• There are between 4 to 7 million people Zimbabweans living abroad.
  • Diaspora remittances amount to US$ 797.27 million in 2022.
  • A call from the public for those living in the diaspora to vote.

Harare - In a recent social media post, the Deputy Chief Secretary to the Cabinet of Zimbabwe, George Charamba, made a statement regarding the contribution of diaspora remittances to the country's economy. He stated that they have a greater impact than NGOs. However, some respondents expressed scepticism about the post, pointing out that the government has been reluctant to grant voting rights to Zimbabweans living abroad. They suggested that if the government recognizes the significance of the diaspora's financial contributions to the economy, they should also acknowledge the importance of their political voice. This raises questions about the relationship between diaspora communities and the government, and the ways in which their contributions and rights are recognized and valued. It also highlights the complex nature of Zimbabwe's political and economic landscape and the challenges faced by those seeking to engage with the country's issues from abroad.

In 2017, it was reported that the number of Zimbabweans living outside their country surpassed 3 million. This number, as per a recent Google search, now varies between 4 to 7 million people. This is a significant number that represents a sizable portion of Zimbabwe's population. It is not surprising that the number has increased, given the current state of the country's economy and political climate, which serves as a push factor for many who leave the country and their families in search of a better life.

Furthermore, foreign countries, such as the UK, are intensifying their efforts to recruit key public sector workers to mitigate their shortage of nurses and teachers following changing relations with the European Union. This has had a specific impact on Zimbabwe, as many of its skilled workers are being lured away by the promise of better salaries and working conditions abroad. This serves as a pull factor, and as a result, the number of Zimbabweans living outside their country is expected to increase further in the coming years, which could potentially have a significant impact on the country's economy and social fabric.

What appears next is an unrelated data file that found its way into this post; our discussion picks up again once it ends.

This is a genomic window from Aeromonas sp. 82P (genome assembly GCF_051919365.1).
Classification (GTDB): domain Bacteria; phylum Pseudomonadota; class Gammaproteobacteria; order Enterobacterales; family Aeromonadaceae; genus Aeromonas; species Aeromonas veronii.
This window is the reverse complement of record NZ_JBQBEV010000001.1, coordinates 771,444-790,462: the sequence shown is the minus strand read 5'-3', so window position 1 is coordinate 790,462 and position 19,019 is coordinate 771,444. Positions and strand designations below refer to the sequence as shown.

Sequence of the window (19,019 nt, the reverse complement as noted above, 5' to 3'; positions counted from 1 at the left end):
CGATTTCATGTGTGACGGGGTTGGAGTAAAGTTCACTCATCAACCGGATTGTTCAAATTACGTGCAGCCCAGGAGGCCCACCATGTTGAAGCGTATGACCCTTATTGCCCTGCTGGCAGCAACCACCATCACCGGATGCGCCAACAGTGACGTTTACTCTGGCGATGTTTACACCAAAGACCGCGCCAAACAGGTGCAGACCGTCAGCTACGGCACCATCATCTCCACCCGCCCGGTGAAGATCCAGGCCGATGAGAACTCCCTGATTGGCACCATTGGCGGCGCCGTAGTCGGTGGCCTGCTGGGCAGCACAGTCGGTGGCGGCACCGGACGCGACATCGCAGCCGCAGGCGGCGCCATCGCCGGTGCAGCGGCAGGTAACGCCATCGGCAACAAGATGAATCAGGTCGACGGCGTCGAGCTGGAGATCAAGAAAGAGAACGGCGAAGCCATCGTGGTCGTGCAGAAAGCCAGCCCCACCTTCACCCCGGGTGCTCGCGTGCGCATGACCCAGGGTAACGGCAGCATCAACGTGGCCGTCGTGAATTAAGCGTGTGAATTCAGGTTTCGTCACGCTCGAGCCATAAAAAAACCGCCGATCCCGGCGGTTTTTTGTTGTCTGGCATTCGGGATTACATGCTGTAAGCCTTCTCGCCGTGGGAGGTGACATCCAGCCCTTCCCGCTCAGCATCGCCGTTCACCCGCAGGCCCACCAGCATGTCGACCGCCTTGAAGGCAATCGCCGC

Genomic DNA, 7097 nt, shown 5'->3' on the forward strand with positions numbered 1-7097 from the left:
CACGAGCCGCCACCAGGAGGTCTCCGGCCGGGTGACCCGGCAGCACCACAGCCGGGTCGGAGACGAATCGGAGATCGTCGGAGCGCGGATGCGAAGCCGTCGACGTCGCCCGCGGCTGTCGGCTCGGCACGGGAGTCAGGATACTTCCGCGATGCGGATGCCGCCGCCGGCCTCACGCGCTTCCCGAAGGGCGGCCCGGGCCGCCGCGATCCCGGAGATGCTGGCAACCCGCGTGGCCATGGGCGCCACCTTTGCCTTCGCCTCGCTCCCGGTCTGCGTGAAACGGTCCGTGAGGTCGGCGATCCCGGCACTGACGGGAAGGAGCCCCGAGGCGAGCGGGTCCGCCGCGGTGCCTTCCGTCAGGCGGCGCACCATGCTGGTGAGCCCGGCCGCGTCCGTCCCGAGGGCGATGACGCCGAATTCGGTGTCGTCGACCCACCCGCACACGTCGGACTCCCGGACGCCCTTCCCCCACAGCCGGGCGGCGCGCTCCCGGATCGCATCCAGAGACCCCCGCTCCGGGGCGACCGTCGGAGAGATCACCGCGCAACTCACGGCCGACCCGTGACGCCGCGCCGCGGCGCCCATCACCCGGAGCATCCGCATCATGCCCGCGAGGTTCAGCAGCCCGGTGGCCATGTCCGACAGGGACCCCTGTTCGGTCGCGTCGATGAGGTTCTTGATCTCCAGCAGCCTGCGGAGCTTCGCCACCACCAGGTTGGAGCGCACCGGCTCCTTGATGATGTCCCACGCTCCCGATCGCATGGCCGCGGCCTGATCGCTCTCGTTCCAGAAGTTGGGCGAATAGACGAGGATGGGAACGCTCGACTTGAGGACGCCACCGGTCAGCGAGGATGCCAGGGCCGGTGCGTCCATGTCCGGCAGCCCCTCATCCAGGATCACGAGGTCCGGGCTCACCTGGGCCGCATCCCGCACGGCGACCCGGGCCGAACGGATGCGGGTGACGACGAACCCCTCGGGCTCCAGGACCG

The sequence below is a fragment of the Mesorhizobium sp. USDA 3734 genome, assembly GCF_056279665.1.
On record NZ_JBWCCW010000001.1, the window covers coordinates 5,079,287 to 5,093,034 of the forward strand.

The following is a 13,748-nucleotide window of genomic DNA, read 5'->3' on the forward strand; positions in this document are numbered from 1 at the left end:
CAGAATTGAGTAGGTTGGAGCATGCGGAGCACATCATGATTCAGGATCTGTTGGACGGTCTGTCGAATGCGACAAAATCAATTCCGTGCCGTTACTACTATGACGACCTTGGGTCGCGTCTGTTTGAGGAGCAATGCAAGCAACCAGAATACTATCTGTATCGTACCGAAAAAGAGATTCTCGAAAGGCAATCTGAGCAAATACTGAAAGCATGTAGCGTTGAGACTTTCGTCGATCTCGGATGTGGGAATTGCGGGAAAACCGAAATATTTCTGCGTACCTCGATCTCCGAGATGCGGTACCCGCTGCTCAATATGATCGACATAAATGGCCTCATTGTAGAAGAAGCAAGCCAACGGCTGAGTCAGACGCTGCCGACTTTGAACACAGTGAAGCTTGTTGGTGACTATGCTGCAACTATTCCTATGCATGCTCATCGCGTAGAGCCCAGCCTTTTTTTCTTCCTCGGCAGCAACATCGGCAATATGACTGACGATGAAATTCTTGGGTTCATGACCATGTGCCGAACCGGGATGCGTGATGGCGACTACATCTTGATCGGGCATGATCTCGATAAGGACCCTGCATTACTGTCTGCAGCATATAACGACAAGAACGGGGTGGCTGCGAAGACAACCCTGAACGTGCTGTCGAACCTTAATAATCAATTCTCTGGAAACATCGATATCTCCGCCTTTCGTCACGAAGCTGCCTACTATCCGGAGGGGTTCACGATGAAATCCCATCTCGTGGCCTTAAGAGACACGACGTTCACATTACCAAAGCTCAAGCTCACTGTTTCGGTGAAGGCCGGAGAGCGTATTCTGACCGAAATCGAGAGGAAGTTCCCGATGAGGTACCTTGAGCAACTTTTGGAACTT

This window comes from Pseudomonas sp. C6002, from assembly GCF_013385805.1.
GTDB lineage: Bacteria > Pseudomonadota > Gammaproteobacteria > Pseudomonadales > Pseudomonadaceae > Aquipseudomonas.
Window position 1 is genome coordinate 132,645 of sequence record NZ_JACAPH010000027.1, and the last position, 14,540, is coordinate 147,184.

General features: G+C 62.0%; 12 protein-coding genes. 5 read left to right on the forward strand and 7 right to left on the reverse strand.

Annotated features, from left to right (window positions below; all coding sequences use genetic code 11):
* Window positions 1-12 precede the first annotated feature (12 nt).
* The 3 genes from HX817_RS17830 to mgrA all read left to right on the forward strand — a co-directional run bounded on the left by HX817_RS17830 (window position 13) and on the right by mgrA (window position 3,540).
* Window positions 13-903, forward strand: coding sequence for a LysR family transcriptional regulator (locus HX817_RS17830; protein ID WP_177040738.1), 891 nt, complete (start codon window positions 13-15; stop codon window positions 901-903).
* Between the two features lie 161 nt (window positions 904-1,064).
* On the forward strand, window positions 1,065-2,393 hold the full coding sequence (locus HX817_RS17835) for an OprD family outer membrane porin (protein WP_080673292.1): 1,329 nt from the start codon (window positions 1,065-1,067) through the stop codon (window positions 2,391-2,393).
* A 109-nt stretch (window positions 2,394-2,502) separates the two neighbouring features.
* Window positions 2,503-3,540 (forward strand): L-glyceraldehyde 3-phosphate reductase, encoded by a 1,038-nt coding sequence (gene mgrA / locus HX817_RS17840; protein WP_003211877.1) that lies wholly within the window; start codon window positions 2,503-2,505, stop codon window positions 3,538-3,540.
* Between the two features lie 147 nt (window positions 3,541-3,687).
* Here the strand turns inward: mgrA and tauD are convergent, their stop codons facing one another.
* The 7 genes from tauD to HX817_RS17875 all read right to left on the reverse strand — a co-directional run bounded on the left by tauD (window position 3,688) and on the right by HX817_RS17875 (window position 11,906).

Despite this, many Zimbabweans are keen to return home if the economy can accommodate a more decent livelihood. There also remain Zimbabweans who choose to remain in the country, despite its challenges.

The issue of Zimbabweans leaving the country is not new, as the country has faced political and economic instability for many years. The prevalence of corruption, a lack of job opportunities, and limited access to basic services have all contributed to the desire of Zimbabweans to seek a better life elsewhere. Despite this, many Zimbabweans continue to support and contribute to their home country in various ways, including through sending remittances and engaging in advocacy and activism from abroad.

It is important for the Zimbabwean government to recognize the significant contributions of its diaspora and to work towards creating an environment that encourages Zimbabweans to stay in the country and contribute to its development. This includes addressing issues related to corruption, job creation, and access to basic services. The government should also consider granting voting rights to Zimbabweans living abroad, as a way to acknowledge and value their political voice.

In addition, foreign countries should also be mindful of the impact of their recruitment efforts on the Zimbabwean economy and social fabric. While the recruitment of skilled workers may be necessary in some cases, it is important to ensure that such efforts are done in a way that does not harm the development of Zimbabwe and the well-being of its citizens.

Overall, the issue of Zimbabweans living abroad and their contributions to the country's economy and political landscape is complex and multifaceted. It requires a comprehensive approach that involves the government, diaspora communities, and foreign countries. By working together, it is possible to create a brighter future for Zimbabwe and its people. 

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